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Mathematics Colloquium

Tuesday, January 22, 2019
4:00pm to 5:00pm
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Linde Hall 310
Approximate polynomials, higher order Fourier analysis and
Frederick Manners, Department of Mathematics, Stanford University ,

Suppose a function $\{1,\dots,N\} \to \mathbb R$ has the property that when we take discrete derivatives $k$ times, the result is identically zero. It is fairly well-known that this is equivalent to being a polynomial of degree $k-1$. It's not too unnatural to ask: what does the function look like if, instead, the iterated derivative is required to be zero just a positive proportion of the time? Such \emph{approximate polynomials} have a richer structure, related to nilpotent Lie groups.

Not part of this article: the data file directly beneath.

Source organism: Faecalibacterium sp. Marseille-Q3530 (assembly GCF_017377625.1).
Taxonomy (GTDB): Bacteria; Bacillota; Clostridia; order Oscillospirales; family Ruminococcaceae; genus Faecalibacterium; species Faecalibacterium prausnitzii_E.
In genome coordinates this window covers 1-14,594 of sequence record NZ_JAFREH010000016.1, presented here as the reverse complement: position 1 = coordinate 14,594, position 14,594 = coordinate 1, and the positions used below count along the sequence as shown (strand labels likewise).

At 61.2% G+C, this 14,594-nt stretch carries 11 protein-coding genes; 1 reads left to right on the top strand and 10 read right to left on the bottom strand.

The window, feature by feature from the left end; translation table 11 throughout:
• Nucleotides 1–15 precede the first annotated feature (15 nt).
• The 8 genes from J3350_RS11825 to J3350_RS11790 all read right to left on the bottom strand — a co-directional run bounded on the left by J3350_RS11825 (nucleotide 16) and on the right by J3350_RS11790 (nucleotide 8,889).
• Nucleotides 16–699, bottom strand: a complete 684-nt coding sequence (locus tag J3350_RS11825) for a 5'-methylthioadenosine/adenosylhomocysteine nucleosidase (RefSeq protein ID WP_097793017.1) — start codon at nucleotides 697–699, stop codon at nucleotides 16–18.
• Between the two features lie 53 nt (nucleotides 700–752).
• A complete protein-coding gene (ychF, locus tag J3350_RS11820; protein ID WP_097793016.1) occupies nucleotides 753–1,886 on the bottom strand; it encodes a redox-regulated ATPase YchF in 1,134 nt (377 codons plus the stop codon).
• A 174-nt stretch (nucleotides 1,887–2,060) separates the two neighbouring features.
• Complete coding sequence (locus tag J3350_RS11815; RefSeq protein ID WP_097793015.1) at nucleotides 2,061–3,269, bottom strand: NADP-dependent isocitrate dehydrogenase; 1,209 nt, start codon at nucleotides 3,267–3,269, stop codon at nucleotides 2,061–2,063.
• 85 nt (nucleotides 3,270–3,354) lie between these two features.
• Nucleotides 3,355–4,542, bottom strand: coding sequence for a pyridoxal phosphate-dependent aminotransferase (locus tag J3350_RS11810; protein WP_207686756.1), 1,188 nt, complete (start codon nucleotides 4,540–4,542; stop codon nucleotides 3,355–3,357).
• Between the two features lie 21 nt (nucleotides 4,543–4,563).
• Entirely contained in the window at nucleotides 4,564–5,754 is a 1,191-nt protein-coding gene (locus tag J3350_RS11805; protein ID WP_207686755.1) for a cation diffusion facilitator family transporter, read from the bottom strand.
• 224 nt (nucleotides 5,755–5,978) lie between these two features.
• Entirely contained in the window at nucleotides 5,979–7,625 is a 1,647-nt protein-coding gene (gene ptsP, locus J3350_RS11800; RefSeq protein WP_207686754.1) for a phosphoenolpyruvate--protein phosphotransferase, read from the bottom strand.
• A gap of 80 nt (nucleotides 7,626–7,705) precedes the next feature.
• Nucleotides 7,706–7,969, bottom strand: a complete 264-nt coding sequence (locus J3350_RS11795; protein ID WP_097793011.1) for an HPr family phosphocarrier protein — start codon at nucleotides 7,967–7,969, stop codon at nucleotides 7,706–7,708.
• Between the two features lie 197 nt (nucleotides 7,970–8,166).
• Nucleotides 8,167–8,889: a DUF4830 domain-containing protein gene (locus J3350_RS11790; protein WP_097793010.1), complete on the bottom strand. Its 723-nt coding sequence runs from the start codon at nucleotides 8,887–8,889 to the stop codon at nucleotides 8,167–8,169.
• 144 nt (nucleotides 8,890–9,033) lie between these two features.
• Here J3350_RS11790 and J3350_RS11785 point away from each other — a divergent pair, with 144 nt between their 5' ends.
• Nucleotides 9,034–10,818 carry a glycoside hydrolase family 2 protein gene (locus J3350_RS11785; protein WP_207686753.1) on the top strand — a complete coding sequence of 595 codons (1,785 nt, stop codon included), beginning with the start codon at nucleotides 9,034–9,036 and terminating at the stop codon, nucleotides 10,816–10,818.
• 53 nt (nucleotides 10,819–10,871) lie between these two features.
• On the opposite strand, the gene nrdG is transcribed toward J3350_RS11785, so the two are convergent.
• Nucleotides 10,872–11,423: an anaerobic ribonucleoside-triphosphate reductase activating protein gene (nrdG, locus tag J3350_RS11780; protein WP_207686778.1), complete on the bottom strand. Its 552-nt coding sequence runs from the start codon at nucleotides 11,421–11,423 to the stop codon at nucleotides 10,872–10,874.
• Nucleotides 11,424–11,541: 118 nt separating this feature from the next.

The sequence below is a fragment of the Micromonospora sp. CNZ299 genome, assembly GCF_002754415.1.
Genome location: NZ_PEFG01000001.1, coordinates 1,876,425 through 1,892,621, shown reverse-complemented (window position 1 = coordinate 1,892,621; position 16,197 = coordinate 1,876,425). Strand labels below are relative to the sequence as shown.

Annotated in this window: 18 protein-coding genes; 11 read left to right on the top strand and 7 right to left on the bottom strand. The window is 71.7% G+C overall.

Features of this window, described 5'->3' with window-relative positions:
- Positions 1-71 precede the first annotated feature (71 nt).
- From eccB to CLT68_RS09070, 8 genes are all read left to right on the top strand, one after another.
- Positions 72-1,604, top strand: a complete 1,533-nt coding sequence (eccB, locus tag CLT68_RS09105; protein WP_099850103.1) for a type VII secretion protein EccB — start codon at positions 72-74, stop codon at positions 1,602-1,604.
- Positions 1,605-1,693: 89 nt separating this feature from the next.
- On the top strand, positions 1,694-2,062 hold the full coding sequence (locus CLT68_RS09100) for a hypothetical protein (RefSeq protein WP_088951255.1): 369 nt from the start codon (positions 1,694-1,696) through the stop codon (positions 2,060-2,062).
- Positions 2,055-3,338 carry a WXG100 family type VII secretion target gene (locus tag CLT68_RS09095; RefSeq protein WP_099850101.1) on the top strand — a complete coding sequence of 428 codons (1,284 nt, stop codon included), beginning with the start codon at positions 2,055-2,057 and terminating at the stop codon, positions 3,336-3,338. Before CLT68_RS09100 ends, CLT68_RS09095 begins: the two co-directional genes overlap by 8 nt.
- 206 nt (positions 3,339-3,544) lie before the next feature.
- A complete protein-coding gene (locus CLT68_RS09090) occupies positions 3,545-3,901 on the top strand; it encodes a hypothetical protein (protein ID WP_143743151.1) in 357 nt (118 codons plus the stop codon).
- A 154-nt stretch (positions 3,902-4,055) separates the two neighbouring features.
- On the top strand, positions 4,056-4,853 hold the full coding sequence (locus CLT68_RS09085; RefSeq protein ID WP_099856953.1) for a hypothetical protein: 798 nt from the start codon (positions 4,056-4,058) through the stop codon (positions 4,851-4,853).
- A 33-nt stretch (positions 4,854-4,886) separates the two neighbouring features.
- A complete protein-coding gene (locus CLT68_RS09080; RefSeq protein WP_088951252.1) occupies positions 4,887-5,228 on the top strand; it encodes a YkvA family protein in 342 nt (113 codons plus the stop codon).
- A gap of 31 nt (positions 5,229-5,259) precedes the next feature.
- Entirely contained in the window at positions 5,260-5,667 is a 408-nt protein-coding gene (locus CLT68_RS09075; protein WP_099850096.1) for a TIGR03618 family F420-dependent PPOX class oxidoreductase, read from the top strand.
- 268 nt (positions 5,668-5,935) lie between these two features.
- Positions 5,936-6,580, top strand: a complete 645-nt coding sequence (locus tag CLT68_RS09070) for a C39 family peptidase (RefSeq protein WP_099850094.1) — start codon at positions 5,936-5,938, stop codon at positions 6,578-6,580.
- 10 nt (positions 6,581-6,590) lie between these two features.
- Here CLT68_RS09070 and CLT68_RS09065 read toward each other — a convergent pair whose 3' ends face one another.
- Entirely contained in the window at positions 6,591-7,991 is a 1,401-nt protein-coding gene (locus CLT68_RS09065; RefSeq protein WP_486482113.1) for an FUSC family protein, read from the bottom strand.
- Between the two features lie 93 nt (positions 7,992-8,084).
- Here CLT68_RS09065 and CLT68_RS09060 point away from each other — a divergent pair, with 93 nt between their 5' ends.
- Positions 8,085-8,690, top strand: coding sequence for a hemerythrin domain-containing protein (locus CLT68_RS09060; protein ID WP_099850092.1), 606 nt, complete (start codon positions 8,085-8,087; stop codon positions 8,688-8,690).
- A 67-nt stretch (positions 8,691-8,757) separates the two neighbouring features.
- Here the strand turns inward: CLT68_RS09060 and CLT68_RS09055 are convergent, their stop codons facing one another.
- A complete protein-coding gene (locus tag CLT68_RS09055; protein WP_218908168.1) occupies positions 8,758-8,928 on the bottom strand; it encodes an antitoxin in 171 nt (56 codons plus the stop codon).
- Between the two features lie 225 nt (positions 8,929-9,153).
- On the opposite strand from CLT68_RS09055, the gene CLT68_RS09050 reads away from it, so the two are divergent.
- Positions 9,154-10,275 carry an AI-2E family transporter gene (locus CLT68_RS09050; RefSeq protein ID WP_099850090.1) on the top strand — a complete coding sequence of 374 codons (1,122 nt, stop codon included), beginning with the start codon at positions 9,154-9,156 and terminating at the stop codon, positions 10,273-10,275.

On an unrelated note: given an $n \times n$ chessboard, how many ways are there to arrange $n$ queens on it, so that no two attack each other?

I'll outline how both these questions are connected to what's known as \emph{higher order Fourier analysis}, and explain more generally what higher order Fourier analysis is and what it can be used for (other than potentially placing queens on chessboards).

For more information, please contact Mathematics Department by phone at 4335 or by email at [email protected].